We’ve already shown you the 20-best fan-designed logos after it was announced Charlotte would be changing their logo back to the Hornets in time for the start of the 2014-15 season. On Friday night, at halftime the Bobcats game, Charlotte Bobcats chairman Michael Jordan unveiled the brand identity the team will use when the “Hornets” name returns. Former Hornets legends Muggsy Bogues, Rex Chapman, Dell Curry and Kelly Tripucka were introduced during the on-court ceremony for the unveiling.
Here’s video of the unveiling during halftime, courtesy of Welcome to Buzz City:
From Charlotte’s press release comes the inspiration behind the new design for the logo and brand, plus the updated Hugo the Hornet mascot:
The primary logo utilizes the purple and teal color palette and features an aggressive-looking hornet that is ready to attack. Its piercing eyes, raised antennae, expanded wings and pointed stinger depict its relentless intensity. Incorporated within the logo is a basketball that doubles as the hornet’s body. The Charlotte Hornets wordmark is written across the insect. The logo contains several odes to that of the original Hornets with its white wings, white accents within its eyes, a stinger and the inclusion of a basketball.
The logo represents several characteristics of actual hornets, including their swarming and attacking nature, along with their fierceness and relentlessness when protecting their nests. These same characteristics connect with the city of Charlotte itself. The city’s rebelliousness, aggressiveness and protective attributes date to the Revolutionary War when British commander General Cornwallis referred to Charlotte as “a hornet’s nest of rebellion.”
“The logos are the foundation of an organization’s brand identity, and our goal was to design logos that would have awareness, be relevant and resonate with our fans,” said Bobcats Sports & Entertainment President & COO Fred Whitfield. “We developed a logo that physically depicted the characteristics and DNA of the type of team we want on the court, as well as those of hornets and the city of Charlotte.”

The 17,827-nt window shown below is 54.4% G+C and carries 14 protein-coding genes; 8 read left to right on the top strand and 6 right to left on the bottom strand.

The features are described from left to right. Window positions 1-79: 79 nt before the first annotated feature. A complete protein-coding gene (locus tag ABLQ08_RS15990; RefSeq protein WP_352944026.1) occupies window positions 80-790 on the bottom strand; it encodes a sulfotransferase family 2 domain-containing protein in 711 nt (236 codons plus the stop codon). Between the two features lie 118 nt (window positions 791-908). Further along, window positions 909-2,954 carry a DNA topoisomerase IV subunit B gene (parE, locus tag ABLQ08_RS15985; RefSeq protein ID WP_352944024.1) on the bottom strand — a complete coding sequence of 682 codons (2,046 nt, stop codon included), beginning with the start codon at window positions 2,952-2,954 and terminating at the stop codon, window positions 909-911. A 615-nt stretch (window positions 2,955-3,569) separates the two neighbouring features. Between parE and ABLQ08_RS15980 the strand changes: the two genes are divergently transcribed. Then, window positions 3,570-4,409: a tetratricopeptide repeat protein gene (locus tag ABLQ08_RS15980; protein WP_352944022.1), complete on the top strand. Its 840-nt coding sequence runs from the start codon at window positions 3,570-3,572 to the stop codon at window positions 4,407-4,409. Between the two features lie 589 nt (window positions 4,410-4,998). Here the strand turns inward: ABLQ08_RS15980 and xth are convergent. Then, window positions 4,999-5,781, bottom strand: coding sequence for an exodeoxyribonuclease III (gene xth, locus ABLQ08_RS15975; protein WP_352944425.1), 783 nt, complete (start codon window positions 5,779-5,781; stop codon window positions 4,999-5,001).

As part of the unveiling, the organization also announced that the beloved “Hugo” will officially return to Buzz City as the team’s mascot. The Hornets brand identity includes a modernized version of the original “Hugo” logo that will be utilized for the mascot and its brand. This logo is designed and intended for use as it relates to Hugo, and supplies the organization with a separate identity for one of the NBA’s most famous mascots. The refreshed Hugo logo contains several similarities to the original, with Hugo wearing white gloves and basketball shoes, possessing that trademark smile and having the letter “H” on his chest. Rather than bouncing a basketball, the updated logo continues the theme of the basketball as part of the hornet’s body.
The Starters’ Trey Kerby noticed that Hugo is outfitted appropriately:
So great that Hugo the Hornet is wearing Jordan XIs in the new Hornets logo: http://t.co/qwylV7VNRp
— Taco Trey Kerby (@treykerby) December 22, 2013
“We recognize the heritage behind the original logo and our goal was to connect to the past but also include elements of an evolution,” Whitfield added. “With that in mind, we are thrilled to be able to bring Hugo back as our mascot. We realize all he meant to the city and our fans and we’re excited to re-introduce him this offseason.”
The secondary logo features a side view of the hornet in an attacking position with elongated wings, aggressive eyes and extended stinger. The body once again consists of a basketball, while the curled body shape represents the letter “C” for the city of Charlotte. It also consists of the purple and teal colors like the primary logo.
The Hornets wordmark includes the word Charlotte in teal written above the purple Hornets name. The entire brand identity â€“ logos and wordmark â€“ was designed in collaboration with senior executives within the Bobcats organization; Jordan Brand, a division of Nike; and the NBA’s Global Merchandising Group. Both Jordan Brand and Nike have a long history of working with professional teams and universities in developing brand identities and utilize some of the world’s most highly recognized designers.
What do you think of the new logo, wordwork and mascot?
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